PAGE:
Other modern examples of art films produced in Bollywood which are classified as part of the parallel cinema genre include Mani Ratnam's Yuva (2004), Nagesh Kukunoor's 3 Deewarein (2003) and Dor (2006), Manish Jha's Matrubhoomi (2004), Sudhir Mishra's Hazaaron Khwaishein Aisi (2005), Jahnu Barua's Maine Gandhi Ko Nahin Mara (2005), Pan Nalin's Valley of Flowers (2006), Onir's My Brother… Nikhil (2005) and Bas Ek Pal (2006), Anurag Kashyap's Black Friday (2007), Vikramaditya Motwane's Udaan (2009), Kiran Rao's Dhobi Ghat (2010), Amit Dutta's Sonchidi (2011), and the latest sensation Anand Gandhi's Ship of Theseus (2013).

Independent films spoken in Indian English are also occasionally produced; examples include Revathi's Mitr, My Friend (2002), Aparna Sen's Mr. and Mrs. Iyer (2002) and 15 Park Avenue (2006), Homi Adajania's Being Cyrus (2006), Rituparno Ghosh's The Last Lear (2007), and Sooni Taraporevala's Little Zizou (2009).

Other Indian art film directors active today include Buddhadeb Dasgupta, Aparna Sen, Gautam Ghose, Sandip Ray (Satyajit Ray's son), Kaushik Ganguly, Suman Mukhopadhyay and Kamaleshwar Mukherjee in Bengali cinema; Adoor Gopalakrishnan, Shaji N. Karun, T. V. Chandran, M.P. Sukumaran Nair, shyamaprasad and Dr. Biju in Malayalam cinema; Kumar Shahani, Ketan Mehta, Govind Nihalani, Shyam Benegal, Amit Dutta, Manish Jha, Ashim Ahluwalia, Anurag Kashyap, Anand Gandhi, and Deepa Mehta in Hindi Cinema; Mani Ratnam and Bala in Tamil, Rajnesh Domalpalli and Narasimha Nandi in Telugu cinema, Jahnu Barua in Hindi cinema and Assamese Cinema, Amol Palekar and Umesh Vinayak Kulkarni in Marathi Cinema.

Global discourse

Satyajit Ray, Acknowledged master of parallel cinema

During the formative period of Indian parallel cinema in the 1940s and 1950s, the movement was influenced by Italian cinema and French cinema, particularly by Italian neorealism as well as French poetic realism. Satyajit Ray particularly cited Italian filmmaker Vittorio De Sica's Bicycle Thieves (1948) and French filmmaker Jean Renoir's The River (1951), which he assisted, as influences on his debut film Pather Panchali (1955), alongside influences from Bengali literature and classical Indian theatre.[32] Bimal Roy's Do Bigha Zamin (1953) was also influenced by De Sica's Bicycle Thieves. The Indian New Wave also began around the same time as the French New Wave and the Japanese New Wave.

Ever since Chetan Anand's Neecha Nagar won the Grand Prize at the inaugural Cannes Film Festival in 1946,[33] Indian parallel cinema films frequently appeared in international fora and film festivals for the next several decades.[34] This allowed Indian independent filmmakers to reach a global audience. The most influential among them was Satyajit Ray, whose films became successful among European, American and Asian audiences.[35] His work subsequently had a worldwide impact, with filmmakers such as Martin Scorsese,[36] James Ivory,[37] Abbas Kiarostami, Elia Kazan, François Truffaut,[38] Carlos Saura,[39] Isao Takahata[40] and Wes Anderson[41] being influenced by his cinematic style, and many others such as Akira Kurosawa praising his work.[42] The "youthful coming-of-age dramas that have flooded art houses since the mid-fifties owe a tremendous debt to the Apu trilogy" (1955–1959).[43] Ray's film Kanchenjungha (1962) introduced a narrative structure that resembles later hyperlink cinema.[44] Ray's 1967 script for a film to be called The Alien, which was eventually cancelled, is widely believed to have been the inspiration for Steven Spielberg's E.T. (1982).[45][46][47] Ira Sachs' Forty Shades of Blue (2005) was a loose remake of Charulata, and in Gregory Nava's My Family (1995), the final scene is duplicated from the final scene of The World of Apu (1959). Similar references to Ray films are found in recent works such as Sacred Evil (2006),[48] the Elements trilogy of Deepa Mehta, and in films of Jean-Luc Godard.[49]

Another prominent filmmaker is Mrinal Sen, whose films have been well known for their Marxist views. During his career, Mrinal Sen’s film have received awards from almost all major film festivals, including Cannes, Berlin, Venice, Moscow, Karlovy Vary, Montreal, Chicago, and Cairo. Retrospectives of his films have been shown in almost all major cities of the world.[50]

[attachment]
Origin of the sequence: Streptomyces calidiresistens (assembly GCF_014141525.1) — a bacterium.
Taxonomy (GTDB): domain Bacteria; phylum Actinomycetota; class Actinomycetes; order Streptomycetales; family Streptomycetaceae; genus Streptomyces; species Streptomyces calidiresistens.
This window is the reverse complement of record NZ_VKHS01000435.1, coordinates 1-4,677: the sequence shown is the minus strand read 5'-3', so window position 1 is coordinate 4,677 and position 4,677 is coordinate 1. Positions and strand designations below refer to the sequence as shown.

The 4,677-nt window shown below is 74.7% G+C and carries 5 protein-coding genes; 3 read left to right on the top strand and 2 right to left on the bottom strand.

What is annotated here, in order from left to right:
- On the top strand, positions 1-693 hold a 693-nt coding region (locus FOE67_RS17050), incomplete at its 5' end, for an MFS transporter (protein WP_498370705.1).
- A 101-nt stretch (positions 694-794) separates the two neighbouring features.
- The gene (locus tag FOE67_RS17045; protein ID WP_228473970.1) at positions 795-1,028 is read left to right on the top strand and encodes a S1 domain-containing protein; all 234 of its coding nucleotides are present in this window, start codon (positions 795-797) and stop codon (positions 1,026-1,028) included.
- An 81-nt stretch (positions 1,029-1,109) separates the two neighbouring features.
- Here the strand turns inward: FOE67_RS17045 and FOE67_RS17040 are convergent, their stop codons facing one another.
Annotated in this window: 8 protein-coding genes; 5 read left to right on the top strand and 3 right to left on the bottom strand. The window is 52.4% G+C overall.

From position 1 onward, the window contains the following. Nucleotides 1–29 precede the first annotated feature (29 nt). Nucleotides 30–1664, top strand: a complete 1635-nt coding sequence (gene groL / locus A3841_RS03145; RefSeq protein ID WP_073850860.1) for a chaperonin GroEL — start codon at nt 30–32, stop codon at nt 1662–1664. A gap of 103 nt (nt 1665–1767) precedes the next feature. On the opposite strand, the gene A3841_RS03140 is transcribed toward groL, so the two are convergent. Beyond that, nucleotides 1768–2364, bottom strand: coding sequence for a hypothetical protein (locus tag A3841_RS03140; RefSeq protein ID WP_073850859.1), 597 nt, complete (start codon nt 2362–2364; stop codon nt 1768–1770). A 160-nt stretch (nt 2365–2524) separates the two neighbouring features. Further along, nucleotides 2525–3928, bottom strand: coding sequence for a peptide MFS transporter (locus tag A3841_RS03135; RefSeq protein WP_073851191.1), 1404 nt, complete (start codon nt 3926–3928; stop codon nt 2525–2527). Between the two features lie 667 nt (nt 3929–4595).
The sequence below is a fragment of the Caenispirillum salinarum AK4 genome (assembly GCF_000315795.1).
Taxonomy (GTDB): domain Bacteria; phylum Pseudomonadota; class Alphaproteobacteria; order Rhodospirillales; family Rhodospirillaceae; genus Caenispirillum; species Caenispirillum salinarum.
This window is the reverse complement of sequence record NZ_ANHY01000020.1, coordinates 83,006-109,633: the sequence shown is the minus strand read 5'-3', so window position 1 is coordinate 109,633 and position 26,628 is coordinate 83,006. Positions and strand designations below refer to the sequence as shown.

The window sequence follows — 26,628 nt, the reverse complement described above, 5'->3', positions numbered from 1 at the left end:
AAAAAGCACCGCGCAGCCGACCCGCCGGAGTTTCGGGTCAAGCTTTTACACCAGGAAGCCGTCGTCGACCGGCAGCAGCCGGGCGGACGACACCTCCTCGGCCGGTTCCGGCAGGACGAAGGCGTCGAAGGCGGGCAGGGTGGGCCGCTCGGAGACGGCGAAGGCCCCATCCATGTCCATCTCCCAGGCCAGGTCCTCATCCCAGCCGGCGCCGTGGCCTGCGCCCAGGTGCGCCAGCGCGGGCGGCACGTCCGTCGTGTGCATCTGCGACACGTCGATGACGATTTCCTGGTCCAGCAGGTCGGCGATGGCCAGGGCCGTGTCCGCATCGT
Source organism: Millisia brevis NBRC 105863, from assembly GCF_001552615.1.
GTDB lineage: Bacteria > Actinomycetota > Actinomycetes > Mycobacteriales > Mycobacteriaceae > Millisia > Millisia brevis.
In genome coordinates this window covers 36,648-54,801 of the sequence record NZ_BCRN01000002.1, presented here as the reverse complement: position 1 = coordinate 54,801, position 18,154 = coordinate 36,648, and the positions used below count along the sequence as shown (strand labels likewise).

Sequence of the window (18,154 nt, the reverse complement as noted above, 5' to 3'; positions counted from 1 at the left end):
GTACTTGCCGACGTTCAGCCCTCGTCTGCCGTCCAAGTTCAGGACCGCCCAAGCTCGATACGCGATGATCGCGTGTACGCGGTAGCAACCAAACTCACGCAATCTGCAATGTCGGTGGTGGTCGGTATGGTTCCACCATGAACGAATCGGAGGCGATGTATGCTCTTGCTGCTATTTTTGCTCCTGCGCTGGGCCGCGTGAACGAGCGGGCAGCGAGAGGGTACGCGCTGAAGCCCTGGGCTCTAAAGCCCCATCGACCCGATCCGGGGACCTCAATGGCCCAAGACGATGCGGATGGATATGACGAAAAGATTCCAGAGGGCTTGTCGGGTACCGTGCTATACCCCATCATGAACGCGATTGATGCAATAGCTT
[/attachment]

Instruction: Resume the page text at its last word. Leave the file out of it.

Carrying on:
Another Bengali independent filmmaker, Ritwik Ghatak, began reaching a global audience long after his death; beginning in the 1990s, a project to restore Ghatak's films was undertaken, and international exhibitions (and subsequent DVD releases) have belatedly generated an increasingly global audience. Alongside Ray's films, Ghatak's films have also appeared in several all-time greatest film polls. A number of Satyajit Ray films appeared in the Sight & Sound Critics' Poll, including The Apu Trilogy (ranked No. 4 in 1992 if votes are combined),[51] The Music Room (ranked No. 27 in 1992), Charulata (ranked No. 41 in 1992)[52] and Days and Nights in the Forest (ranked No. 81 in 1982).[53] The 2002 Sight & Sound critics' and directors' poll also included the Guru Dutt films Pyaasa and Kaagaz Ke Phool (both tied at #160), and the Ritwik Ghatak films Meghe Dhaka Tara (ranked #231) and Komal Gandhar (ranked #346).[54] In 1998, the critics' poll conducted by the Asian film magazine Cinemaya included The Apu Trilogy (ranked No. 1 if votes are combined), Ray's Charulata and The Music Room (both tied at #11), and Ghatak's Subarnarekha (also tied at #11).[55] In 1999, The Village Voice top 250 "Best Film of the Century" critics' poll also included The Apu Trilogy (ranked No. 5 if votes are combined).[10] The Apu Trilogy, Pyaasa and Mani Ratnam's Nayagan were also included in Time magazine's "All-TIME" 100 best movies list in 2005.[18] In 1992, the Sight & Sound Critics' Poll ranked Ray at No. 7 in its list of "Top 10 Directors" of all time,[56] while Dutt was ranked No. 73 in the 2002 Sight & Sound greatest directors poll.[57]

The cinematographer Subrata Mitra, who made his debut with Ray's The Apu Trilogy, also had an importance influence on cinematography across the world. One of his most important techniques was bounce lighting, to recreate the effect of daylight on sets. He pioneered the technique while filming Aparajito (1956), the second part of The Apu Trilogy.[58] Some of the experimental techniques which Satyajit Ray pioneered include photo-negative flashbacks and X-ray digressions while filming Pratidwandi (1972).[59]


See also


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  6. Maker of innovative, meaningful movies. The Hindu, 15 June 2007
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  50. Mrinal Sen
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External links